Our Industrial Civilization has been driven by the use of more and more of the Earth’s resources.  As Richard Heinberg points out in his book Peak Everything, our use of fossil fuels is damaging the environment and we’re reaching the end of “cheap oil” that drives our energy economy. But if we understand the trends and address them wisely, Martenson and Heinberg believe we can move towards Peak Prosperity. [Read more…]

Awaken Your Genius: How To Free Your Creativity and Manifest Your Dreams

Over the last 40 years I have been helping men, and the people who love them, to live well.  I’ve learned that we never heal alone.  There are always helpers and guides along the way that give us the love, support, and the wisdom we need to find our true selves and manifest our dreams.

One of my greatest guides has been my son, Jemal.  He was born 44 years ago and is a fantastically creative artist.  In the delivery room on a dark November morning he came into the world and I made a vow to him that I would be a different kind of father than my father was able to be for me and I would do everything I could to fulfill my dreams to make a positive difference in the world.  He continues to inspire the best in me.

It’s clear to me that if we don’t find and live our dreams we get sick in mind, body, and spirit.   We get everything from rheumatoid arthritis to Alzheimer’s, depression to chronic pain. Our current medical system focuses on treating symptoms, not the real causes of disease.  More and more people are getting sick and tired of being sick and tired.  Carolyn Elliott is one of those people.

In her wonderfully helpful book, Awaken Your Genius:  A Seven-Step Path to Freeing Your Creativity and Manifesting Your Dreams, she shares her journey and offers the wisdom of her experience to all those who are ready to become the person they were always meant to be.  “Back when I was a young dreamer,” says Elliott, “I did drugs.  A lot.  And not just the good ones.  I did the nasty ones too.  Nearly to the point of killing myself.”

She continues to share her truth from the honest center of her soul.  Many of us have struggled as she has.  “I was suffering from my genius.  I wanted to feel different.  I wanted to feel better.  I want to live my life in ecstasy, and I don’t think that’s too much to ask for myself or anyone else.” [Read more…]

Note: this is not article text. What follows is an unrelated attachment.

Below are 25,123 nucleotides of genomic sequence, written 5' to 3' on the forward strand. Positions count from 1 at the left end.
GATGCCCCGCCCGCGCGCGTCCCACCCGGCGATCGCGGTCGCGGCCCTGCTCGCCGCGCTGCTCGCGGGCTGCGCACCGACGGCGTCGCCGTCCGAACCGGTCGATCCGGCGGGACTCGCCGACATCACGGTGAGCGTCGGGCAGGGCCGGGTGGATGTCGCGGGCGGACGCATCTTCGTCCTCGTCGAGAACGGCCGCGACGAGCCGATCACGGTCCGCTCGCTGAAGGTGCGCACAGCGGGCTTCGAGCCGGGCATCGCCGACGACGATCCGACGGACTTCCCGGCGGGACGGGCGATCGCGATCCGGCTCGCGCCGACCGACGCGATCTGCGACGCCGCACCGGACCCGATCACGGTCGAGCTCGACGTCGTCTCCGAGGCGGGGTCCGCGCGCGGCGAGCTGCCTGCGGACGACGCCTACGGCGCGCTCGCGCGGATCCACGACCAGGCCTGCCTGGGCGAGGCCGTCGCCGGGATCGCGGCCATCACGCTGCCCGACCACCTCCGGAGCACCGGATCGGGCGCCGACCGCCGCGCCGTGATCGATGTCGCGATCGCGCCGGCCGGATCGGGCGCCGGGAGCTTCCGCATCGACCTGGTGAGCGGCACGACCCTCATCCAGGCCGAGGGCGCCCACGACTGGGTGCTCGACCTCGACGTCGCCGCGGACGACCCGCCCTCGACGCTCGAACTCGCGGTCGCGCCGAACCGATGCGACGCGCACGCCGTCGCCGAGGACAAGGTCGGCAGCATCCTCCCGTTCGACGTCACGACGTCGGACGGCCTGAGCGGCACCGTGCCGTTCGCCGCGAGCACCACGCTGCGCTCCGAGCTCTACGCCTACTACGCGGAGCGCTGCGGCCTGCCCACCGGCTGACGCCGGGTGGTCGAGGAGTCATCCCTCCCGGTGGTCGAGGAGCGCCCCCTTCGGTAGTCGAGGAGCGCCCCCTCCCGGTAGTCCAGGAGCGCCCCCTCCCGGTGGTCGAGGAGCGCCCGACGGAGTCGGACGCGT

The Crisis Enters Year Five: Are We Ready to Address the Real Problem?

According to Richard D. Wolff, Professor of Economics Emeritus, University of Massachusetts, Amherst and Visiting Professor in the Graduate Program in International Affairs of the New School University, New York City, “The current capitalist global crisis began with the severe contraction in the housing markets in mid-2007. Therefore welcome to Year Five.  This inventory of where things stand may begin with the good news: the major banks, the stock market, and corporate profits have largely or completely ‘recovered’ from the lows they reached early in 2009. The US dollar has fallen sharply against many currencies of countries with which the US trades and that has enabled US exports to rebound from their crisis lows.

“However, the bad news is what prevails notwithstanding the political and media hypes about ‘recovery.’ The most widely cited unemployment rate remains at 9 % for workers without jobs but looking. If instead we use the more indicative U-6 unemployment statistic of the US Labor Department’s Bureau of Labor Statistics, then the rate is 15%.  The latter rate counts also those who want full-time but can only find part-time work and those who want work but have given up looking. One in six members of the US labor force brings home little or no money, burdening family and friends, using up savings, cutting back on spending, etc.”

Men Are Hit Particularly Hard

We know that although both women and men are impacted by unemployment, men are particularly vulnerable to the demoralization, stress, and depression which often go with our feeling that we are not taking care of our families adequately.  According to Boadie W. Dunlop, M.D. Emory University School of Medicine in Atlanta, “Men in the changing economy will face the same risks for depression that women faced in older economies: trapped in a family role from which they cannot escape because of an inability to find employment.”

Research shows that since the beginning of the recession in 2007, roughly 75 percent of the jobs lost in the United States were held by men. On the other hand, women are increasingly becoming the primary household earners with 22 percent of wives earning more than their husbands in 2007, versus only 4 percent in 1970. Unfortunately, there is little reason for anyone to believe that traditional male jobs will return in significant numbers even if the economy fully recovers.